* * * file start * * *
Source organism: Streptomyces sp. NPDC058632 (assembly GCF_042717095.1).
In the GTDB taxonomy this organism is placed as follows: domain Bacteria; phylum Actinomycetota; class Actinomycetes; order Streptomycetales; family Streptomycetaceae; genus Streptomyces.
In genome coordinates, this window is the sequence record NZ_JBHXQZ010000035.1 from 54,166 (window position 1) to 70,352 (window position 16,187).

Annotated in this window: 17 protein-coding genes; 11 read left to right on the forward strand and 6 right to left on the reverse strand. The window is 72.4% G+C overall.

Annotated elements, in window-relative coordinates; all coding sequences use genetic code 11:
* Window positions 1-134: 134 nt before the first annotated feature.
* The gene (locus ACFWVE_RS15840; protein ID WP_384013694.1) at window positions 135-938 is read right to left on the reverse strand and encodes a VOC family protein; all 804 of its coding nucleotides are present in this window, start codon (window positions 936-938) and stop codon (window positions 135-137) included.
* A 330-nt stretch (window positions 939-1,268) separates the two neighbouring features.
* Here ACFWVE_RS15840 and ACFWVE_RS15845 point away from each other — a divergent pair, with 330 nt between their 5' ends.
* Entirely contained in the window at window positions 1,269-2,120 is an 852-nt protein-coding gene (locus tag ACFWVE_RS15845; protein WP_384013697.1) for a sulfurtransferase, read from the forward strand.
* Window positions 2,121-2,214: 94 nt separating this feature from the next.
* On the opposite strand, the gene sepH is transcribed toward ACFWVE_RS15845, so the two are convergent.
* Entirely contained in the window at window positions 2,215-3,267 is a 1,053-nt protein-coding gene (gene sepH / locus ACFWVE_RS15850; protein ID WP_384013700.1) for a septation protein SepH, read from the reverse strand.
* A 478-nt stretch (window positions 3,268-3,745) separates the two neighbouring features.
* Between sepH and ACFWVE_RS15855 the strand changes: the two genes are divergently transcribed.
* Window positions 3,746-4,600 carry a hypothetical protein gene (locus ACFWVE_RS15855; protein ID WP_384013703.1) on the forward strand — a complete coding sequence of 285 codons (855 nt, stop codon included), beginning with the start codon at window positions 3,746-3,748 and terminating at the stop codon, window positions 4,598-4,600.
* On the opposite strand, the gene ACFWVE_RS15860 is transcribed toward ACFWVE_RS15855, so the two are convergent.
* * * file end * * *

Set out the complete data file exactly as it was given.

Source organism: Streptomyces sp. NPDC058632 (assembly GCF_042717095.1).
In the GTDB taxonomy this organism is placed as follows: domain Bacteria; phylum Actinomycetota; class Actinomycetes; order Streptomycetales; family Streptomycetaceae; genus Streptomyces.
In genome coordinates, this window is the sequence record NZ_JBHXQZ010000035.1 from 54,166 (window position 1) to 70,352 (window position 16,187).

Annotated in this window: 17 protein-coding genes; 11 read left to right on the forward strand and 6 right to left on the reverse strand. The window is 72.4% G+C overall.

Annotated elements, in window-relative coordinates; all coding sequences use genetic code 11:
* Window positions 1-134: 134 nt before the first annotated feature.
* The gene (locus ACFWVE_RS15840; protein ID WP_384013694.1) at window positions 135-938 is read right to left on the reverse strand and encodes a VOC family protein; all 804 of its coding nucleotides are present in this window, start codon (window positions 936-938) and stop codon (window positions 135-137) included.
* A 330-nt stretch (window positions 939-1,268) separates the two neighbouring features.
* Here ACFWVE_RS15840 and ACFWVE_RS15845 point away from each other — a divergent pair, with 330 nt between their 5' ends.
* Entirely contained in the window at window positions 1,269-2,120 is an 852-nt protein-coding gene (locus tag ACFWVE_RS15845; protein WP_384013697.1) for a sulfurtransferase, read from the forward strand.
* Window positions 2,121-2,214: 94 nt separating this feature from the next.
* On the opposite strand, the gene sepH is transcribed toward ACFWVE_RS15845, so the two are convergent.
* Entirely contained in the window at window positions 2,215-3,267 is a 1,053-nt protein-coding gene (gene sepH / locus ACFWVE_RS15850; protein ID WP_384013700.1) for a septation protein SepH, read from the reverse strand.
* A 478-nt stretch (window positions 3,268-3,745) separates the two neighbouring features.
* Between sepH and ACFWVE_RS15855 the strand changes: the two genes are divergently transcribed.
* Window positions 3,746-4,600 carry a hypothetical protein gene (locus ACFWVE_RS15855; protein ID WP_384013703.1) on the forward strand — a complete coding sequence of 285 codons (855 nt, stop codon included), beginning with the start codon at window positions 3,746-3,748 and terminating at the stop codon, window positions 4,598-4,600.
* On the opposite strand, the gene ACFWVE_RS15860 is transcribed toward ACFWVE_RS15855, so the two are convergent.